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You will find our reading schedule and some “Helpful Hints for Reading the Historical Books” under the “Resources” tab on our home page.

The book of Joshua is part of what is sometimes called the Deuteronomistic History of Israel. This history is contained in the books of Joshua to 2 Kings. This series of books tells the story of Israel from the entry into Canaan to the fall of Israel to Babylon. The writers of the Deuteronomistic history lived during the late seventh century BCE approximately during the time of Josiah’s reforms. Most scholars believe that the Deuteronomistic history, including the book of Joshua, was written during this later historical time and reflects (mostly but probably not exclusively) their theological views. As with Torah, the  stories in book of Joshua probably comes from several sources and were gradually brought together. One of the main themes of the Deuteronomistic history is that Israel’s fall and exile was the result of Israel’s unfaithfulness to the covenant.

Some scholars also think that the book of Joshua was written in such a way as to support and reinforce Josiah’s reforms and the reconquest of the land after the Exile. Other scholars believe that the book of Joshua reflects a reasonably accurate telling of Israel’s history. For the book of Joshua, asking if an event “really” happened may be unanswerable.

It is important for modern readers to remember that in the ancient world, religion, politics and economics were not separate and distinct entities. Remember that Torah deals with all three subjects. We also need to remember that the idea of a nation is different today than it was in the ancient world. Nations were not the fairly stable entities we have today. They were more fluid with respect to who the subjects under a particular ruler were. Tribes were networks of families but again, were not as uniform and stable as we might imagine. Tribes and nations were more about the elites and their roles than about the common people within the tribe or nation.

For modern readers the violence in Joshua is also a concern. Scholars and others grapple with the violence in several ways. Some look for “purer” qualities in the text, reliance on the power of God, obedience to authority, the importance of family and community and so on. Others think that carefully studying Joshua can help us better understand ourselves and our world. What is our relationship to violence, and coercion? Joshua prompts us to think about war,peace, and nationalism. Can God’s purposes be served by evil? Does God bring good out of evil? Difficult questions but worth pondering.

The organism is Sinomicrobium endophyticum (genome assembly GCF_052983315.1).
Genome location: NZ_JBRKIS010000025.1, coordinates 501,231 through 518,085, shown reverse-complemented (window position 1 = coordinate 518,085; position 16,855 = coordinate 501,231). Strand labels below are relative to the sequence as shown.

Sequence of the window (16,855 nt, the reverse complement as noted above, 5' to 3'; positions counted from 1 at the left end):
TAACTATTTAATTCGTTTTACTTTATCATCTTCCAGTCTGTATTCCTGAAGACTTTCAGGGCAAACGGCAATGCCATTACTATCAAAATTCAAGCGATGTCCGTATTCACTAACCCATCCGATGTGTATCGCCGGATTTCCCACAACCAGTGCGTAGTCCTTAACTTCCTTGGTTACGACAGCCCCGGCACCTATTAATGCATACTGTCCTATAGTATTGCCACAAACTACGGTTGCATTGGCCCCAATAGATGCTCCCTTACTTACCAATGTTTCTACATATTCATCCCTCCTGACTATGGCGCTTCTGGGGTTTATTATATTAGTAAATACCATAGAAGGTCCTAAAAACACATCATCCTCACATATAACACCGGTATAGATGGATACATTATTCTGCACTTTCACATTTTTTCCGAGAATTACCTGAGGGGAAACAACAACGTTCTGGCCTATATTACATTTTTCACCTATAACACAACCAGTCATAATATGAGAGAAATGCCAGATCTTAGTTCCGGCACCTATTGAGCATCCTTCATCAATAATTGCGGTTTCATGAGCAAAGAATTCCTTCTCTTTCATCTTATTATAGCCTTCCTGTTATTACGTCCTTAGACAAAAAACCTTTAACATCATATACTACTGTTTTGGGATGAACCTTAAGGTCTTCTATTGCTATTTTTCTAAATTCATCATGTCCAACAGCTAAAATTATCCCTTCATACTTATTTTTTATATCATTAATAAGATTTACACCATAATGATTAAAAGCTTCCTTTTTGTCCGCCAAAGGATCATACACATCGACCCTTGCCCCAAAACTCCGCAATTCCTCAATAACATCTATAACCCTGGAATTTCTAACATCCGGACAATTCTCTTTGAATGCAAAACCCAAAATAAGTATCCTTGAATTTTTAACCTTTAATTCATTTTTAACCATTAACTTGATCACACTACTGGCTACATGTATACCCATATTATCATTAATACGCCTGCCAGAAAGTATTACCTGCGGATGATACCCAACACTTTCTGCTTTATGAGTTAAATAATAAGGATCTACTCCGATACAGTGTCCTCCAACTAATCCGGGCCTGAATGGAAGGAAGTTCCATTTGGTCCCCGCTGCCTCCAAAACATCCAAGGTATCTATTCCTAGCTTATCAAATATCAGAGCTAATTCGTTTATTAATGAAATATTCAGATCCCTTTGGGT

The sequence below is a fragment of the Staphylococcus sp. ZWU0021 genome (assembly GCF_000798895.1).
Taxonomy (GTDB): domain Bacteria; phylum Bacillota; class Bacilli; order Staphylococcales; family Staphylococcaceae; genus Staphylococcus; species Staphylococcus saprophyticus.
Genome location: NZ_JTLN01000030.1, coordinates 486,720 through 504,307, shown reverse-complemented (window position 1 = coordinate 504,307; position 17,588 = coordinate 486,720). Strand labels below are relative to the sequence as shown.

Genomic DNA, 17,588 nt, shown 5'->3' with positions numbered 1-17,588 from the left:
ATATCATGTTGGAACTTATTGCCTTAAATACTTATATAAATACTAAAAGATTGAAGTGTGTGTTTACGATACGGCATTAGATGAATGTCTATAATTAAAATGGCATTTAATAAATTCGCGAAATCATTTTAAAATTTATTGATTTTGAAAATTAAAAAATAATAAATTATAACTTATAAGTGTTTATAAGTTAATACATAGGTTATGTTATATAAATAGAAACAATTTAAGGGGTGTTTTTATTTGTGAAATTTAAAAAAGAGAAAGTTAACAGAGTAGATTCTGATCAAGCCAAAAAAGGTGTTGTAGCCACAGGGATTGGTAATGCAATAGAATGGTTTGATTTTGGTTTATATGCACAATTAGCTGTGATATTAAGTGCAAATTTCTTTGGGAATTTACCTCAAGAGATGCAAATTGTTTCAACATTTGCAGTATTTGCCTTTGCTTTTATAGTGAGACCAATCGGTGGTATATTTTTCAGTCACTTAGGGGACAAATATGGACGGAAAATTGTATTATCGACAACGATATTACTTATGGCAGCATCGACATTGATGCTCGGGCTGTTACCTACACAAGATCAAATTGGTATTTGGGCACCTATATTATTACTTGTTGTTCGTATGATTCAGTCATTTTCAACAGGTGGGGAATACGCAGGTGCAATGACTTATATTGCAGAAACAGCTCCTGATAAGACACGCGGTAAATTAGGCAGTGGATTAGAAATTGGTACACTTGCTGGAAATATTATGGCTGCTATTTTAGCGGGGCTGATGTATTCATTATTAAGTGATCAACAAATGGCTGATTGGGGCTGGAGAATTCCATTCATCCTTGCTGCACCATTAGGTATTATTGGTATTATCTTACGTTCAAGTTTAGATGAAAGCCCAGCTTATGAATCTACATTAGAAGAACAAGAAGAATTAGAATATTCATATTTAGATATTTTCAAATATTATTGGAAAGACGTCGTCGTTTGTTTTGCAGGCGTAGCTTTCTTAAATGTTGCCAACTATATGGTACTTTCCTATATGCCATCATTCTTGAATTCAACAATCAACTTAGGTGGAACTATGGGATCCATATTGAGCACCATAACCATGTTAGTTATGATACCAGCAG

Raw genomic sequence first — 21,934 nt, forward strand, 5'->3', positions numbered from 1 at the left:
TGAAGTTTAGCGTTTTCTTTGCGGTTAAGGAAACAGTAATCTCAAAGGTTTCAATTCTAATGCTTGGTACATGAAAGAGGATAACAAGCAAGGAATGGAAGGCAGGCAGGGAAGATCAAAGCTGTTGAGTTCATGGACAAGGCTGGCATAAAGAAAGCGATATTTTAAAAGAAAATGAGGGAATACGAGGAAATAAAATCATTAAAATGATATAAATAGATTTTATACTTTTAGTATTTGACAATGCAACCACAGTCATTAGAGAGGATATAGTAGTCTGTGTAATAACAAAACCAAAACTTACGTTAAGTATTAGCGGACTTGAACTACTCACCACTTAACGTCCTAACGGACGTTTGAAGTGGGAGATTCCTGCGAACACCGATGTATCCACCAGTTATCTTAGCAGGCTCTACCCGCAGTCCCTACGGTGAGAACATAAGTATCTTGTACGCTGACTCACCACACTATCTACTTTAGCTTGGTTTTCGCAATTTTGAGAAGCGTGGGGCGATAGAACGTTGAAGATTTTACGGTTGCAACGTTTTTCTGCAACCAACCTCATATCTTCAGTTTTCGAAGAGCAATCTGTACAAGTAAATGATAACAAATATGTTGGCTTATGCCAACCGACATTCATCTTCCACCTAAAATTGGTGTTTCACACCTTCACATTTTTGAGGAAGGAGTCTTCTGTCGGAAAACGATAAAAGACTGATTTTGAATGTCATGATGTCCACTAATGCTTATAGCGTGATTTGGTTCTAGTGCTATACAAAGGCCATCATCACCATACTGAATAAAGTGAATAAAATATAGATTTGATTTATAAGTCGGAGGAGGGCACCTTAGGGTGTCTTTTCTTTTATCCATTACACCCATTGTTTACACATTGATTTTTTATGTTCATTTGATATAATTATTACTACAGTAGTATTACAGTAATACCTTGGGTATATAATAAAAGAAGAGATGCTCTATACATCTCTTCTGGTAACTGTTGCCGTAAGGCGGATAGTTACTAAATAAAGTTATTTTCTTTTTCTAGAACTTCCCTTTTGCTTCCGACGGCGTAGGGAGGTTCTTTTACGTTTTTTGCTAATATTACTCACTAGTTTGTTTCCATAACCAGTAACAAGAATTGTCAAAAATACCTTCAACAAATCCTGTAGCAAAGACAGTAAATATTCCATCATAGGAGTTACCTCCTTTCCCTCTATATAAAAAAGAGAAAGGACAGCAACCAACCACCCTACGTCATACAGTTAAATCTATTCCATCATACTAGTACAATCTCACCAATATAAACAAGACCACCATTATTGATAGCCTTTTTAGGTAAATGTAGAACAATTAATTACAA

An Outline: from Cooke,p 581-582.

I.  Joshua receives his commission 1:1-18

II. Joshua conquest Canaan 2:1-12:24

A. 2:1-6:27 The destruction of Jericho at Passover

B. 7:1-8:29 The destruction of Achan and Ai

C. 8:30-35 An altar on Mt. Ebal

D. 9:1-10:43 Destruction to the south

E. 11:1-15 Destruction to the north

F. 11:16-12:24 Summary

III. Joshua Redistributes the land 13:1-21:45

A. 13:1-7 Redistribute this land

B.13:8-33 Land for the tribes beyond the Jordan

C. 14:1-5 Inheritance by lot

D. 14:6-15: Hebron for Caleb

E. 15:1-63 Land of Judan

F. 16:1-17:18 Land for the sons of Joseph

G. 18:1-10 Land survey and lots at Shiloh

H. 18:11-28 Land for Benjamin

I. 19:1-51 Land for the remaining tribes

J. 20:1-9 Towns for refuge

K. 21:1-45 Towns with pasture lands for the Levites

IV. A Second Altar: Legal or Not? 22:1-34

V. Joshua bids farewell 23:1-24:28

A. 23:1-16 Love Yahweh or lose your land

B. 24:1-28 Covenant at Shechem

VI. Joshua is buried 24:1-28

Read More About It.

The following are several good general reference works to aid your reading of Joshua.

Anderson, Bernhard W., Katheryn Pfister Darr, Understanding the Old Testament Abridged fourth Edition. (Upper Saddle River,New Jersey: Prentice Hall) 1998.

Cooke, Robert B. “The Book of Joshua”, in  The New Interpreter’s Bible, Volume 2 Keck, Leander E., ed. (Nashville”Abingdon Press) 1994.

Dentan, Robert C., Leslie J. Hoppe “Joshua” in The New Oxford Annotated Bible with the Apocryphal/Deuterocanonical Books Metzger, Bruce M., Roland E. Murphy, eds.(New York: Oxford University Press) 1994.

Rast, Walter E. “Joshua”  in  HarperCollins Bible Commentary Mays, James L. ed.(San Francisco: HarperSanFrancisco) 2000.

Younger,Jr.  K. Lawson “Joshua” in The New Oxford Annotated Bible with the Aporcryphal/Deuterocanonical Books, Fully Revised 4 th Edition,  Michael Cougan, ed. (New York:Oxford University Press) 2010.

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